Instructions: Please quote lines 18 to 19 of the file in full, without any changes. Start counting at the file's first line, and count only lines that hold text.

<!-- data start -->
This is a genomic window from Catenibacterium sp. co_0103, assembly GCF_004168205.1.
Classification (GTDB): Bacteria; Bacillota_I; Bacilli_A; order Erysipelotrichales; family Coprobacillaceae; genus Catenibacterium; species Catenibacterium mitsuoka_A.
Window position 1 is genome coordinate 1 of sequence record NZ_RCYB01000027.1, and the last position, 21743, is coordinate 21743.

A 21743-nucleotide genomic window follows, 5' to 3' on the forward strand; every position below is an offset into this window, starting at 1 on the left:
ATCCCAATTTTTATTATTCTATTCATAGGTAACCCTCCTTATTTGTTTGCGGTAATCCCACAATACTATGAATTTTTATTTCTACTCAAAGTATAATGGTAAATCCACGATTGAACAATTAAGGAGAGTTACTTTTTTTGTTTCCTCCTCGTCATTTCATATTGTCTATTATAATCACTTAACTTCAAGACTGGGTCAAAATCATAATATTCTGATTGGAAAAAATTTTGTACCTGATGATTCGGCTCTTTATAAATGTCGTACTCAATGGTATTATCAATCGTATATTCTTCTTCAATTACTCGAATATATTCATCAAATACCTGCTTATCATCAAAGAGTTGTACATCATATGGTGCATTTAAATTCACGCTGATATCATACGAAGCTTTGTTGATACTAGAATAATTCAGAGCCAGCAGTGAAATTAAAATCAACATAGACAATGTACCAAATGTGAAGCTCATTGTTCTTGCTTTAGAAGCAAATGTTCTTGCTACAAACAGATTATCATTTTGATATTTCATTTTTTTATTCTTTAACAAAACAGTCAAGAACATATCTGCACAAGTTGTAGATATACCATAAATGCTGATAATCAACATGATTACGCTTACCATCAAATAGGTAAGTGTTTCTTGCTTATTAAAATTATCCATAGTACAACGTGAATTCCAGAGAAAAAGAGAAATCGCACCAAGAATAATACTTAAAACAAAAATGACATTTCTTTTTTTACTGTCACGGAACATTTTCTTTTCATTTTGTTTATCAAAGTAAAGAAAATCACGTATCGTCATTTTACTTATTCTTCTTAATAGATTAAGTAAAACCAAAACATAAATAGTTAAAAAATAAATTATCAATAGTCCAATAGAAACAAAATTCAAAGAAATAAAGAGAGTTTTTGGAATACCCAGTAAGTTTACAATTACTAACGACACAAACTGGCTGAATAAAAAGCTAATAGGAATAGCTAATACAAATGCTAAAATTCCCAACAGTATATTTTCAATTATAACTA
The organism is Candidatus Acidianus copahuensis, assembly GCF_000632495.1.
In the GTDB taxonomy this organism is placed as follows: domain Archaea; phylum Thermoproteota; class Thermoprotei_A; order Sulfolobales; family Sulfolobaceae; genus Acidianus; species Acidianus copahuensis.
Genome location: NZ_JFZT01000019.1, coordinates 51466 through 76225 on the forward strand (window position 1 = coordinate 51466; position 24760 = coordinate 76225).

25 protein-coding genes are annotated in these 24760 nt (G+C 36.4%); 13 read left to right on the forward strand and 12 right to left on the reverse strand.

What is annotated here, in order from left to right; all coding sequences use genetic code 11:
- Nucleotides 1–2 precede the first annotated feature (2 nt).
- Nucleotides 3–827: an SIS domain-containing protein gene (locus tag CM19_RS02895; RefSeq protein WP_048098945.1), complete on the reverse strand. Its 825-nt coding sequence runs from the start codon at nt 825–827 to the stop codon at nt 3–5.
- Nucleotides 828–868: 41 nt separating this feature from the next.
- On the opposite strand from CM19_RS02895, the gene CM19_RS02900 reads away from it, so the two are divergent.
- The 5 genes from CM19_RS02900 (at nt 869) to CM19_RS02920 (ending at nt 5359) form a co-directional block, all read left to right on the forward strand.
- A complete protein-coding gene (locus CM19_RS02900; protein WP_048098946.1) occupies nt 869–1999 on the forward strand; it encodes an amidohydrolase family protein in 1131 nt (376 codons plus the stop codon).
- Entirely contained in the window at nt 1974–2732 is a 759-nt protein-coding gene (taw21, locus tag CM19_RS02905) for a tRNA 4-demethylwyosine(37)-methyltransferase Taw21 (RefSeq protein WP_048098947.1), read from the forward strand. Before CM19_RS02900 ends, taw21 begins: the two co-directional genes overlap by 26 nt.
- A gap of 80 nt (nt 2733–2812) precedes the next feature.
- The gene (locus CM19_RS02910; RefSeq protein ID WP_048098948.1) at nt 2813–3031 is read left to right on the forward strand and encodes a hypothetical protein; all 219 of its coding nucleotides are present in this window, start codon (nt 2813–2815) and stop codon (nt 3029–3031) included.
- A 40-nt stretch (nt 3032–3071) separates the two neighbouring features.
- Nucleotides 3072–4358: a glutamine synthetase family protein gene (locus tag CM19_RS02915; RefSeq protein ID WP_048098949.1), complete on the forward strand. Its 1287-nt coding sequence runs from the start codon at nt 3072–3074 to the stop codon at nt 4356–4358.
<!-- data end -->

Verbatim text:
- A gap of 80 nt (nt 2733–2812) precedes the next feature.
- The gene (locus CM19_RS02910; RefSeq protein ID WP_048098948.1) at nt 2813–3031 is read left to right on the forward strand and encodes a hypothetical protein; all 219 of its coding nucleotides are present in this window, start codon (nt 2813–2815) and stop codon (nt 3029–3031) included.